Be on peaceful terms with thy soul; then heaven and earth will be on peaceful terms with thee. Be zealous to enter the treasury within thee; then thou wilt see that which is in heaven. For the former and the latter are one, and entering thou wilt see both. The ladder unto the Kingdom is hidden within thee and within thy soul. Dive into thyself (freed) from sin; there thou wilt find steps along which thou canst ascend.

What the things of the world-to-be are, the scriptures do not explain. How we may acquire the faculty to perceive their delight even now, without change of nature or local transition, they teach us plainly.

Though they call these things by beloved names of glorious things which are delightful and esteemed by us, in order to spur us on, still by saying that the eye has not seen, nor the ear heard (I Cor. 2,9) and so on, they show us that the things-to-be are not equal to any of the present things, by their being incomprehensible. They have to be reckoned by us as giving us even now spiritual delight, not the enjoyment of those things in themselves, such as are found outside the being of the receivers and promised us for the future state. Otherwise "The Kingdom of God   is within you" (Luke 17,21) and "Thy Kingdom come" (Matth. 6,10) would teach us that we possess within us a pledge of the delight which is in those things. For it is necessary that there be a resemblance between these and the pledge, partial for the present though it be, yet to be complete in the future. Again the word "as through a glass" (I Cor. 13,12) shows us the comparability anyhow, even if they are not one in essence. If now, according to the trustworthy testimonies of the commentators of the scriptures, this is due to an intelligible influence of the Holy Ghost  , and is a part of that total one, then - apart from the spiritual influence that by intelligible apprehension forms a communication between the Holy Ghost and those who are influenced - the delight of the saints in the world is not occasioned by any sensible   mediator, be it senses or sense  -organs, save only the wombs which contain all in defined order, which we may call the profusion of light, though not the intelligible profusion.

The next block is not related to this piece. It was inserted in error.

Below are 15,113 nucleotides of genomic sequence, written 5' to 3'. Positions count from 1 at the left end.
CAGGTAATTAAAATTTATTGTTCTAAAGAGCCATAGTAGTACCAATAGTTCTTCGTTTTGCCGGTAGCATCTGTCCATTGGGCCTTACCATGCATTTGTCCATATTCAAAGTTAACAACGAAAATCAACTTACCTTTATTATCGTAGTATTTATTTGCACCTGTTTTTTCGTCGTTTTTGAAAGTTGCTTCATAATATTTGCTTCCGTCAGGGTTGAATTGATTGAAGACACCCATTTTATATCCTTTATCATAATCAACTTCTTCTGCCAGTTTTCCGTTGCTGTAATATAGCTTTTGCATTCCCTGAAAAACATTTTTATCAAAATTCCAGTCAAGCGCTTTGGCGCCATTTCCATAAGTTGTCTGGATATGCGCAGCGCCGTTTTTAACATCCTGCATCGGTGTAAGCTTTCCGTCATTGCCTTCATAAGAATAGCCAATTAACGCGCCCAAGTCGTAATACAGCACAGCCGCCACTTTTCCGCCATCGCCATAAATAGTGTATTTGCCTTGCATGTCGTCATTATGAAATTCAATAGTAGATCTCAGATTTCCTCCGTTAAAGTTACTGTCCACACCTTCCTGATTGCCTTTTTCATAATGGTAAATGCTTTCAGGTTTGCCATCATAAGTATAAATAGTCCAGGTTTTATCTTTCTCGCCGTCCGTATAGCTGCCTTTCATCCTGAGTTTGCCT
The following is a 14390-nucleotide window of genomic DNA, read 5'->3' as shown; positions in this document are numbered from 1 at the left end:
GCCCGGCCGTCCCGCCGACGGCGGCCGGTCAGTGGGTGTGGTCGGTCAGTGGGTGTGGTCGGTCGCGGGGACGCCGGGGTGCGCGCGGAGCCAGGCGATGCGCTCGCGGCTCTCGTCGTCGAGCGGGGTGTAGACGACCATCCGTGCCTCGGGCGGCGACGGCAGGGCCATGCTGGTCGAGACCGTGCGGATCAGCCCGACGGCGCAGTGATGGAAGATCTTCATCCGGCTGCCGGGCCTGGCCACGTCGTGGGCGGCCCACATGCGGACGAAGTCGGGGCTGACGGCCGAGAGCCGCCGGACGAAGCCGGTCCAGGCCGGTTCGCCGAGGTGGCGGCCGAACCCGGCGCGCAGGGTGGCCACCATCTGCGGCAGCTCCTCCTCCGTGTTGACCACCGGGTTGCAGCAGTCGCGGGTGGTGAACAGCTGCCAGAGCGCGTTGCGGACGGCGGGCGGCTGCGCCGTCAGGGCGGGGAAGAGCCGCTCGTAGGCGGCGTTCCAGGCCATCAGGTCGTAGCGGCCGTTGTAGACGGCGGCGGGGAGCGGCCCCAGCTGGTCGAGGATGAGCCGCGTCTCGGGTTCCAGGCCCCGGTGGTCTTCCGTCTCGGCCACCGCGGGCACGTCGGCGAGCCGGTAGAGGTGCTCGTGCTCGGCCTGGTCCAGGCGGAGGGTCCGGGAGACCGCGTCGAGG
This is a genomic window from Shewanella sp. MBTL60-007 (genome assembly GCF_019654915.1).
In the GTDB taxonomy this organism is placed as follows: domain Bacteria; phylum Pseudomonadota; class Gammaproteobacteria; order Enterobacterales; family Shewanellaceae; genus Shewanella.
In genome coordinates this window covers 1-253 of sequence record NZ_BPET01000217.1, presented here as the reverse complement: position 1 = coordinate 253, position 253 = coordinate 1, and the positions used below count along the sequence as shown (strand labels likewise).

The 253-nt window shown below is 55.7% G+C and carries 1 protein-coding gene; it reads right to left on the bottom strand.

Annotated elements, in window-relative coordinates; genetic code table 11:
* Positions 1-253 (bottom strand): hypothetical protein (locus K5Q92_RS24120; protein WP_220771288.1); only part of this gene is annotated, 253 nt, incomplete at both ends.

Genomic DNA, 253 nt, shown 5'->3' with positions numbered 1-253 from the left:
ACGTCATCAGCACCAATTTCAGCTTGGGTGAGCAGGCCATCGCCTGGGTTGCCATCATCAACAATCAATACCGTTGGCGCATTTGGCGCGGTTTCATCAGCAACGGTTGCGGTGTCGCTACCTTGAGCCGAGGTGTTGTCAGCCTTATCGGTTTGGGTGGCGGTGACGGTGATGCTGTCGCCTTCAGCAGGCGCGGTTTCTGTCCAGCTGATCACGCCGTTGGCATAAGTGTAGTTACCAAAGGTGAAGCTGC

A friend of excellence is not he, who zealously practices beautiful things, but who gladly accepts the evil things adhering to him. Patiently to bear troubles for the sake of excellence, is not so great as this that through the determination of the good will, the mind be not confused by the allurements of exciting things.